Dame Stocking is at the centre of allegation Oxfam cover up abuses is HaitiUniversity of Cambridge

President of Murray Edwards, Dame Barbara Stocking, will take a six-week period of unpaid leave starting tomorrow to prepare for an inquiry into Oxfam’s actions in Haiti in 2011 under her governance.

Stocking, who has served as the college’s president since 2013, was alleged in February this year to have covered up in her time as CEO of Oxfam that senior Oxfam staff exploited young women in Haiti for sex after the earthquake in 2011. She has been called to participate in the Charity Commission and a Select Committee inquiry into Oxfam’s actions in Haiti.

In an email sent to Murray Edwards students this evening, the college governing body announced that it had accepted Stocking’s request to take unpaid leave starting tomorrow, until 17th April.

The governing body will now work to appoint an acting president from among the college’s fellows for the period of Dame Stocking’s absence. As they consider their appointment, college vice-president, Dr Ruchi Sinnatamby, will serve as the president’s deputy, presiding over meetings of the governing body and the council.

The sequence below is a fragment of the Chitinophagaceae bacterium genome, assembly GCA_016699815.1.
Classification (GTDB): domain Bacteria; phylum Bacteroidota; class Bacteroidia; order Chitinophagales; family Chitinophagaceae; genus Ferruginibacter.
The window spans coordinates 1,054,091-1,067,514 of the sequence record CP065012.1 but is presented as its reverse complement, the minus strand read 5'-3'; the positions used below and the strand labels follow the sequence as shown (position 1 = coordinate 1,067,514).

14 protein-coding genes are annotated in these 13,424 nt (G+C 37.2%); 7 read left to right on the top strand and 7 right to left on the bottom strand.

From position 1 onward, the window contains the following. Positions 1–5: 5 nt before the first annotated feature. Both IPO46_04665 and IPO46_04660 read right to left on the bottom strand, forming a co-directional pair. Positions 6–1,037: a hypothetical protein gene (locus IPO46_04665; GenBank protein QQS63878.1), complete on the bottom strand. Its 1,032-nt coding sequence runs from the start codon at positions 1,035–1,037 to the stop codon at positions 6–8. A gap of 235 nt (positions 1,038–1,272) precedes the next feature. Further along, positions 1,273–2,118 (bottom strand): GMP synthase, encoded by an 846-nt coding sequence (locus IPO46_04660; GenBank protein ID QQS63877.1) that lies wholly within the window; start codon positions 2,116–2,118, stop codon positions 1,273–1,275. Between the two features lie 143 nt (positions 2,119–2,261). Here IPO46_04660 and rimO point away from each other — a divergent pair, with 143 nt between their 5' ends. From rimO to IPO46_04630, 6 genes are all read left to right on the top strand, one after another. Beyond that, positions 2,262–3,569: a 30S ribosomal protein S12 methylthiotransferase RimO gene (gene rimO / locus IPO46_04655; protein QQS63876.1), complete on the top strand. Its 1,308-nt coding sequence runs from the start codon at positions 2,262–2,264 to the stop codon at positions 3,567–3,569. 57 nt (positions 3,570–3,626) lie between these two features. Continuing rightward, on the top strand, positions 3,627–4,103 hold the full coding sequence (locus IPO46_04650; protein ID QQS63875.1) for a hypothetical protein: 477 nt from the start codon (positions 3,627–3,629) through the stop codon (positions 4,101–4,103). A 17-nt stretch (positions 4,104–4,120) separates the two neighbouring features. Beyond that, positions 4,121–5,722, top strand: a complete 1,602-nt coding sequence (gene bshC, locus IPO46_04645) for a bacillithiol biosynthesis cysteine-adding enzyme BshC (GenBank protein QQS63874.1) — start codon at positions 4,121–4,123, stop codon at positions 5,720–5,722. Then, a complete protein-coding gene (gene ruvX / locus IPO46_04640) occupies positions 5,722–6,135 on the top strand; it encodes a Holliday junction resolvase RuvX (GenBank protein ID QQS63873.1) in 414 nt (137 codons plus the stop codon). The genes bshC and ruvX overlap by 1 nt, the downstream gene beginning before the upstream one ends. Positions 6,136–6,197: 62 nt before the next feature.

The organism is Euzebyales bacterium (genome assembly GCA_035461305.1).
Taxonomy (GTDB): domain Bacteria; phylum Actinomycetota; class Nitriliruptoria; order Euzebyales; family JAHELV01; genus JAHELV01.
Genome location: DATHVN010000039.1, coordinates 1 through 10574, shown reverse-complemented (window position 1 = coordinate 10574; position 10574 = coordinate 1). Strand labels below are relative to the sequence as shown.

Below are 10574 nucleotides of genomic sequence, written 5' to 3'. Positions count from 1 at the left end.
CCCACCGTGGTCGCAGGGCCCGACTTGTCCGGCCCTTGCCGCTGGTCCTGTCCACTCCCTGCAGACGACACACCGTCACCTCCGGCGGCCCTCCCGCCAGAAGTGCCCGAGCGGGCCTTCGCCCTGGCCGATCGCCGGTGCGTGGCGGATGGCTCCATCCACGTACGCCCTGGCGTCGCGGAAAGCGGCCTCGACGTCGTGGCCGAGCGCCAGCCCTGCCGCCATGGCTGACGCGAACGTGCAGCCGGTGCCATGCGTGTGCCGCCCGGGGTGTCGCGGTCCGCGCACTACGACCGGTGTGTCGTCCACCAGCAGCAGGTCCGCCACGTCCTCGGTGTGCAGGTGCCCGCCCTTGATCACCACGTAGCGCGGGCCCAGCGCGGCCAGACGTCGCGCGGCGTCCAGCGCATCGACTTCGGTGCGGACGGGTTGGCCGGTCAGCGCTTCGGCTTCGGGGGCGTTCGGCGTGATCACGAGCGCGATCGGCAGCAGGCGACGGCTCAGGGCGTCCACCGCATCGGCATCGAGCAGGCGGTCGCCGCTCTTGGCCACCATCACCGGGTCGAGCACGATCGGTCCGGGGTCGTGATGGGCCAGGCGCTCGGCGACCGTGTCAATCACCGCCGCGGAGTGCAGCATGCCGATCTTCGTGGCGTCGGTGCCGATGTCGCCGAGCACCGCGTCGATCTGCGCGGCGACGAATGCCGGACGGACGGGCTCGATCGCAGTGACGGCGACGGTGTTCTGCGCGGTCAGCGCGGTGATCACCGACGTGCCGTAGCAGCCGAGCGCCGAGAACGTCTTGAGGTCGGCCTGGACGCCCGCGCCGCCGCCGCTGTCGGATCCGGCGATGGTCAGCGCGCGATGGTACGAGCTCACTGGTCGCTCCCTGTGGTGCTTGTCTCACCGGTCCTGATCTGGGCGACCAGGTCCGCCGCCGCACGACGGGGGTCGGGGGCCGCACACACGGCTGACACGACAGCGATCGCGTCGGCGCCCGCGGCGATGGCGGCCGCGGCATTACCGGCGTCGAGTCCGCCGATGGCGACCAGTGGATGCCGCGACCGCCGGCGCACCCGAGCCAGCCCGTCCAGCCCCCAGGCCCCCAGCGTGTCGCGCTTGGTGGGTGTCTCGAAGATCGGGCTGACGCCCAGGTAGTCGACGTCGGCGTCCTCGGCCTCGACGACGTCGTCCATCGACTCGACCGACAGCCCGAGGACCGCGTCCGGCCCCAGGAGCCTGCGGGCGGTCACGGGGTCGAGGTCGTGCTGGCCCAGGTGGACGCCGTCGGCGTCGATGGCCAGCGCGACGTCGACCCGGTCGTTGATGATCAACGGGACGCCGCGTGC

An investigation by The Times revealed that following the charity’s inquiry into sexual misconduct in 2011, Stocking offered the country director, Roland van Hauwermeiren, “a phased and dignified exit” to avoid the “potentially serious implications” for the charity if he was fired.

The allegations sparked widespread outrage. In the wake of the revelations, Stocking postponed her scheduled appearance at the Union due to “considerable media attention”. The Murray Edwards student union, MECSU, issued a letter two weeks after Stocking’s actions came to light, condemning their college president, saying her actions called in question her “viability of protecting students’ welfare, particularly that of BME students”, and calling for a formal apology. Stocking then offered an apology in a statement to Varsity.

College authorities, however, have remained supportive of her. In a statement to Varsity, Murray Edwards said that the allegations were untrue and the Charity Commission was alerted to the incident at the time – a claim the commission disputed in The Times, saying that they never received the final report of the inquiry.

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